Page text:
In my childhood home we started Easter morning by eating пасхальные яйца (decorated eggs) and Кулич (Kulich bread). Kulich is a lightly sweetened yeast-risen bread that has a mushroom shape – tall stem with round top. The top of Kulich is called korona (crown) and is reminiscent of Christ’s crown of thorns. When we bought our Kulich from the old grandma’s at a market it was usually decorated with letters XB, which stand for Христос Воскрес (Christ has risen) and sometimes my grandma took it to church to be blessed. Kulich is believed to have many mystical properties. One of them is a promise of happiness for the coming year, if you eat it just right. The right way of eating Kulich meant cutting off the top and then slicing it horizontally, replacing the mushroom top to keep the happiness in (or moisture, depending on how mystical you are). Most Russians buy or make Kulich that is made with candied fruits, citrus peels and nuts.
My Kulich recipe evolved to it’s current state over the years with many modifications. The one unfortunate fact of life this year is that my kids refuse to eat any candied fruits, nuts or citrus peels (an important part of any Kulich), so they only let me decorate the top of one Kulich with orange peel. We are all great lovers of Lemon flavor though, so we were very generous with it.
|At 4 she is an expert|
- Add (or ask your helper to add) all ingredients to bread machine pan in the order suggested by manufacturer. You can either add fruits and peels and almonds with flour or add them later at the “Additions” beep, if you have one. Select dough/manual cycle. When cycle is complete, remove dough from machine to a lightly floured surface. If dough is too sticky, add a tiny bit of flour. My dough (below) doesn’t have any candied fruits or nuts because my kids won’t have them (sigh).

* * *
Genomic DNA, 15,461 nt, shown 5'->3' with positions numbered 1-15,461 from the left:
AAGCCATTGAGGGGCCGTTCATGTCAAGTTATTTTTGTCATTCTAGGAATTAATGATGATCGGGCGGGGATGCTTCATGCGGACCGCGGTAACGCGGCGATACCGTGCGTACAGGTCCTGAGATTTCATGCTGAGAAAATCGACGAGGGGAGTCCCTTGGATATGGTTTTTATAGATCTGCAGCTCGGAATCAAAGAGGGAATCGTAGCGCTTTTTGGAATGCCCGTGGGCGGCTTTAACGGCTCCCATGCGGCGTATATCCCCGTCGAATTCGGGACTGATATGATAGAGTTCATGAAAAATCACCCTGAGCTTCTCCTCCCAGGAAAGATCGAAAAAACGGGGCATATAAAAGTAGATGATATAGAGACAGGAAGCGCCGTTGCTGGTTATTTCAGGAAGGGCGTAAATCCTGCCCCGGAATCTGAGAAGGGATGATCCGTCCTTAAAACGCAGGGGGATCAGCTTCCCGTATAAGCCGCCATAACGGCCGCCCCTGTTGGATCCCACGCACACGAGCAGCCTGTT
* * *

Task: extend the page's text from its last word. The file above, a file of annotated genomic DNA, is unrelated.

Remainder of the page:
- Coat the inside of your clean cans with butter and line with parchment paper. Who needs expensive Kulich form anyway. This recipe is good for four 12-ounce cans. Here I’m using a 10-ounce and 12-ounce cans, and the rest of dough was just enough for 12 muffins.
- Divide your dough between your cans.
- Roll each piece of dough into a ball and place into a can. One important thing to remember is that it’s going to rise A LOT! It happened to me more than once that my Kulich was so puffed up and top heavy that it fell over instead of standing pretty on a plate.
- Cover cans with plastic wrap or towel and allow to rise to the top of the can.
- If you left some dough for a muffin tin, butter it or line with paper and then fill it about half way up.
- Preheat oven to 350F.
- Place the cans of dough upright into oven on baking sheet. Throw muffins in too, if you have space. I have a convection oven and it bakes everything super fast. So my muffins were ready in 15 minutes and Kulich in 25. You might have to adjust your cooking time. It’s ready when it’s lightly browned.
|We can not get enough of this stuff|